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Bryan Cranston opened up about his process as an actor in a talk at this year’s Tribeca TV Festival.
The majority of his hourlong conversation with New York magazine film critic David Edelstein on Saturday revolved around how the Emmy-winner decided that performing was right for him, with Cranston sharing previously told anecdotes about how he envisioned his own daughter’s face when he was watching Jane (Krysten Ritter) die in a memorable Breaking Bad scene and how the scene was originally written to have Cranston’s Walter White kill Jane before the network and studio deemed the act “too soon” in Walt’s progression and about how in his first acting class a scene involving a couple making out, and his scene partner’s impressive performance, allowed him to realize the power of acting.
Cranston, who’s also worked as a writer, director and producer, revealed that he often writes down notes with a pencil and pad about his character’s motivations and pros and cons for various choices as well as his stream-of-consciousness thoughts about a script as he’s first reading it.
In addition to his own work with his characters, Cranston said he loves being able to share his ideas about a particular role with a director.
“I love the collaborative art form that we’re in. I love the idea of being able to be in a room, whether you’re doing a play or a movie or something, and all of your energies and juices are going and you go home and you just contemplate and you come back with some ideas and a pitch, and it’s exciting when you get something,” he said.
Cranston then revealed that he actually pitched the way his character in Nicolas Winding Refn’s 2011 film Drive died. Cranston’s character was killed by Albert Brooks’ character in the Ryan Gosling starrer, but not in the way it was originally written.
“In the original script, my character and Albert Brooks’ character actually liked each other. They were fond of each other and I thought that was a great problem to have,” Cranston said. “What if your task is you have to kill someone that you really like — that’s odd. And in the script, it had him come up behind me with a garroting wire and he chokes and cuts me to death. I thought, there’s something wrong with this.… It’s too painful.”
So in a meeting with Refn, Gosling and Brooks, Cranston pitched an alternative.
“We have this confrontation, and I have a bum hip so I can’t run away from him, and he says these nice things about me and he intimates that he might let me go. In fact, he offers his hand.… And now I’m thinking I can exhale because he’s going to let me go, so I shake his hand and he looks at me, and before I know it, he just twists my wrist and slices it with a blade.… I pitched it that Albert says, ‘That’s all right, no more pain, that’s all.’ I said, ‘And then I think he sets me down carefully.’ And then I think I even pitched: Maybe he gets a blanket for me. He ended up not doing that, but he sets me down on the ground and gently lets my head against the bumper of a car. I’m just laying there and he says, ‘No more pain, you’ll just go to sleep.’ My character is in shock and looking at [his arm] and he doesn’t really feel the pain yet, and that’s how he dies.”
Cranston indicated Refn and Gosling were both shocked and recalled that Refn said, “That’s in the movie.”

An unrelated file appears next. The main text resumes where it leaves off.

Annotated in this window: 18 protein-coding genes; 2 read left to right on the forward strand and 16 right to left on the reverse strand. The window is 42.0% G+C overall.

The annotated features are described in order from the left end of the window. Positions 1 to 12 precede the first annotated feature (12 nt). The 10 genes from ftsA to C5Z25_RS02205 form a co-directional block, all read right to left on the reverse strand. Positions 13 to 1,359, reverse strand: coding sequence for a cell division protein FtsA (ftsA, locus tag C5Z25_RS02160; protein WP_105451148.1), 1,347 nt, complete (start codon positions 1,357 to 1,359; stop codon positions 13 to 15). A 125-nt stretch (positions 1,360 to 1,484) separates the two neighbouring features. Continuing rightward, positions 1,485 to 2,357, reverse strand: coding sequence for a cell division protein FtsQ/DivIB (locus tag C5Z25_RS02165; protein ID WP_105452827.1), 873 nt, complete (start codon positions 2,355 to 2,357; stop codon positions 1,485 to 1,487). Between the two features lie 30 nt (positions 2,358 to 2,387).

“That’s what’s exciting about the work we do is you never know where it’s going to come from and the best idea needs to win,” Cranston said.
And it was his thoughts about another character, in a Western that he was offered, the type of project he’s said he’s long wanted to be a part of, that led him to pass on the role.
In response to an audience question about whether he thinks about how a role may affect society and whether that influences the decisions he makes about the parts he plays, Cranston said that he does think about that and admitted that as a result of his success, he’s now able to decide if he wants to pass on an undesirable role.
“I will be honest that I have the luxury to be able to make those decisions because I can control what I do and what I don’t do and most actors are not in that position and you have to take a job because you need a job,” he said. “If you get very lucky, as I have, then you get to the point where you can pick and choose and have some control over your own destiny.”
Specifically, Cranston said, the Western script, “was disappointing.”
“The character had all of the tropes of the Western: There was racial prejudice. There was misogyny. There was senseless killing, brutality,” he said. “I didn’t want to be a part of that. There’s too much of that and I didn’t want to.”
Cranston had a very different reaction to the first Breaking Bad script, describing it Saturday as “fantastic” and explaining that his wife seemed to concur but expressed it with her own sense of disappointment.
Cranston said when he was offered the role of Walter White his daughter was in middle school and he knew that working on Breaking Bad would mean filming in Albuquerque, N.M. He briefed his wife on the location of the shoot and let her read the script, with him peering around the corner to see how she reacted.
“She read it,” Cranston recalled. “She gets down to the end, closes it, throws it and goes ‘shit.'”
But the actor didn’t let his work keep him away from his family, explaining, “I’m on the southwest bus every Friday night or Saturday morning from Albuquerque back to Los Angeles, every time unless they were coming out or I happened to get a cold or something and I just couldn’t go home, but almost every time. And that’s what you do; you go home to be a dad and a husband.”
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